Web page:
Lean ISO Management Systems Save Big Money
Mark Kaganov, Lean ISO Management Systems
This article shows how a mid-sized business can save one hundred, two hundred, three hundred thousand dollars a year or more using Lean ISO management system documents. Can you guess how much a company of 500 employees spends per year on training? Nor sure? Keep reading; I will surprise you.
While numerous publications talk about the burdens of the poor quality of typical ISO management system procedures, rarely, if at all, we can find analysis of costs related to poor documentation. This article closes this gap and explores how much it costs a company to deal with archaic documentation.
There are numerous examples of calculations of costs of quality in production and manufacturing: cost of quality, cost of poor quality, cost of good quality, and many others. One such method for modeling costs of quality is known as Iceberg. It mimics an iceberg image with visible and invisible parts. The top is the direct costs, and the invisible part below the water conceals the hidden costs. We can apply this model to show the costs of poor documentation. Direct costs of poor documentation include:
- Review and approval
- Training, and
- Rework when corrections to documents are required.
Hidden costs may include:
- Diminished personnel morale due to the need to deal with messed up documents all the time,
- Increased delivery time due to rework,
- Additional data entry time,
- Costs associated with rush releases,
- Cost of the withdrawal of deficient procedures and others.
All these costs contain wasted time because each step takes longer for non-Lean documents. One of the easiest areas to show the benefits of lean documentation is training.
Once I conducted a third-party ISO 9001 audit for a large logistics center distributing consumer products to wholesale centers and end-users. The first opportunity I noticed was the rewrite of the prehistoric, wordy, and over-documented procedures.
In response to my comment that it would be beneficial to upgrade the documentation, the Quality Manager replied that the company did not have time or money for such a project. I got curious and started digging to see if the company really did not have money to enhance its documentation. Just a few questions led to an interesting finding.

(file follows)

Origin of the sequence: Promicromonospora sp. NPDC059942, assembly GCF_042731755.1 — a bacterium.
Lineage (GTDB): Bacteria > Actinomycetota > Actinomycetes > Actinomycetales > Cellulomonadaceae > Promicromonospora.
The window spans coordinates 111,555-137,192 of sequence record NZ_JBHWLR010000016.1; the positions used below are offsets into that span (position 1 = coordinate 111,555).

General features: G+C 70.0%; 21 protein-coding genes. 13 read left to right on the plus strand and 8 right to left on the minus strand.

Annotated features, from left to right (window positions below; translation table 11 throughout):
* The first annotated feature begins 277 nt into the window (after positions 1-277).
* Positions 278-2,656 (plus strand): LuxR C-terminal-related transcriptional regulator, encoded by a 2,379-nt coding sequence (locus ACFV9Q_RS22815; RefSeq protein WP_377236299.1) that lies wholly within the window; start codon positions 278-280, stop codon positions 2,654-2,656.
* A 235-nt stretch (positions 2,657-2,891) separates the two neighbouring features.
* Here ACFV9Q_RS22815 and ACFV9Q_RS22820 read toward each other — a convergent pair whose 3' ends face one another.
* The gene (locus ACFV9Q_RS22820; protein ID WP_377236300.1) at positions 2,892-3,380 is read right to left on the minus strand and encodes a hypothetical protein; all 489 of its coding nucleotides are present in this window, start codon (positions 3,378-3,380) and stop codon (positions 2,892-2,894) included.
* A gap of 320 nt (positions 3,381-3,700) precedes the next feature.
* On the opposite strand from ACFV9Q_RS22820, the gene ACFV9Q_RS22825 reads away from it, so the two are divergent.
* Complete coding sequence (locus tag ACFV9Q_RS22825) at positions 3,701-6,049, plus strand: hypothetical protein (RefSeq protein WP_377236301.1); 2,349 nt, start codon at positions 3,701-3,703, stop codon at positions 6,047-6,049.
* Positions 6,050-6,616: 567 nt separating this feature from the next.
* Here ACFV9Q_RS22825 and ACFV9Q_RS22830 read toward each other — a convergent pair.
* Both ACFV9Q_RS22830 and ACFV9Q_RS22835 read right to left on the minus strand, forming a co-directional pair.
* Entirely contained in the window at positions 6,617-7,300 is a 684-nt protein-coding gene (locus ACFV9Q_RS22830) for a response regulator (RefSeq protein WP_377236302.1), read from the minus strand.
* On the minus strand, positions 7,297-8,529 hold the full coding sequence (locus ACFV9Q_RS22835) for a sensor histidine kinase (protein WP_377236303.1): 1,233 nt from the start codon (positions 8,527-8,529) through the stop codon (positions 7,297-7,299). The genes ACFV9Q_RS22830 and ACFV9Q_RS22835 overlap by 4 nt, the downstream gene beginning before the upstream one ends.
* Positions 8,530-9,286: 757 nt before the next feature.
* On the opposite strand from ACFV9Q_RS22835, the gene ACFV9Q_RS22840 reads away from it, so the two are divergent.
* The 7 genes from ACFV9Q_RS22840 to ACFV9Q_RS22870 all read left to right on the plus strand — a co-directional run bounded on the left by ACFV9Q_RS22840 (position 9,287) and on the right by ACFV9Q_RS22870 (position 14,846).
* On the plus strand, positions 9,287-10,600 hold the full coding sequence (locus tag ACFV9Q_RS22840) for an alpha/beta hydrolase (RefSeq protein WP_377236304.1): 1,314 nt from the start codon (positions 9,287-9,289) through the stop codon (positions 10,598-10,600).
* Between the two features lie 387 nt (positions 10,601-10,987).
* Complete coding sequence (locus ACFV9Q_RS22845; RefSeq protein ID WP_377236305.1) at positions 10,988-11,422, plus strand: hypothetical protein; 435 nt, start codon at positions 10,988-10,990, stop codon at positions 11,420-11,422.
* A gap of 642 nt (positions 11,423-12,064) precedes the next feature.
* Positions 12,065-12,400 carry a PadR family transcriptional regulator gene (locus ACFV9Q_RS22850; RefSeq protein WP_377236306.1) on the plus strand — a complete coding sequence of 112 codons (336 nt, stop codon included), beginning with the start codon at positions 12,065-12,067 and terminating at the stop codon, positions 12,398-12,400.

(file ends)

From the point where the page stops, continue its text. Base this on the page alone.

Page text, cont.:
At the time of the audit, the organization reported some 487 employees on three shifts. The training folks indicated that their Learning Management System showed that each employee on average spent 50 hours in training year-to-date. This number is pretty much in line with the published average data for this size of an organization. So, by now, the company spent on training some:
50 hours per employee x 487 employees = around 24,000 hours.
A short excursion to the company’s annual report showed that average employee productivity was some $65 an hour, which also is well in line with the industry numbers. In this case, taking folks from work to training, the company lost employee input in the amount of:
65 dollars per hour x 24,000 hours = approximately 1.6 million dollars.
Training activities have different forms and curricula, with one of them being management system procedures. Let’s assume, very conservatively, that the company spent half of all these 1.6 million dollars on training against the procedures. Then, procedure training alone would cost the company:
1.6 million dollars / 2 = 800,000 dollars per year.
Now, let’s say we Leaned up our procedures by reducing the volume of our documents in half by cutting the number of words and pages in our procedures. Do not give me that “Oh yes, Sir” smile – it is effortless to do. I will show you a link below on how to do it: you will be surprised! Such a reduction in the volume of documentation means that we will spend half of the time on the same training or:
$800.000 / 2 = $400,000
Here is your answer to how much a company may spend on training.
Without a stretch, I believe this example proved that a company of some 500 employees could save some half a million dollars a year on training using Lean management system documentation. We can use this calculation approach to any size of the company. Training intensity will depend on the industry, but we can safely say that Lean documentation can save $1,000 per year per employee on training as a ballpark. It may not sound like much, but 100 employee company will save $100,000, 200 hundred – $200,000, and so on.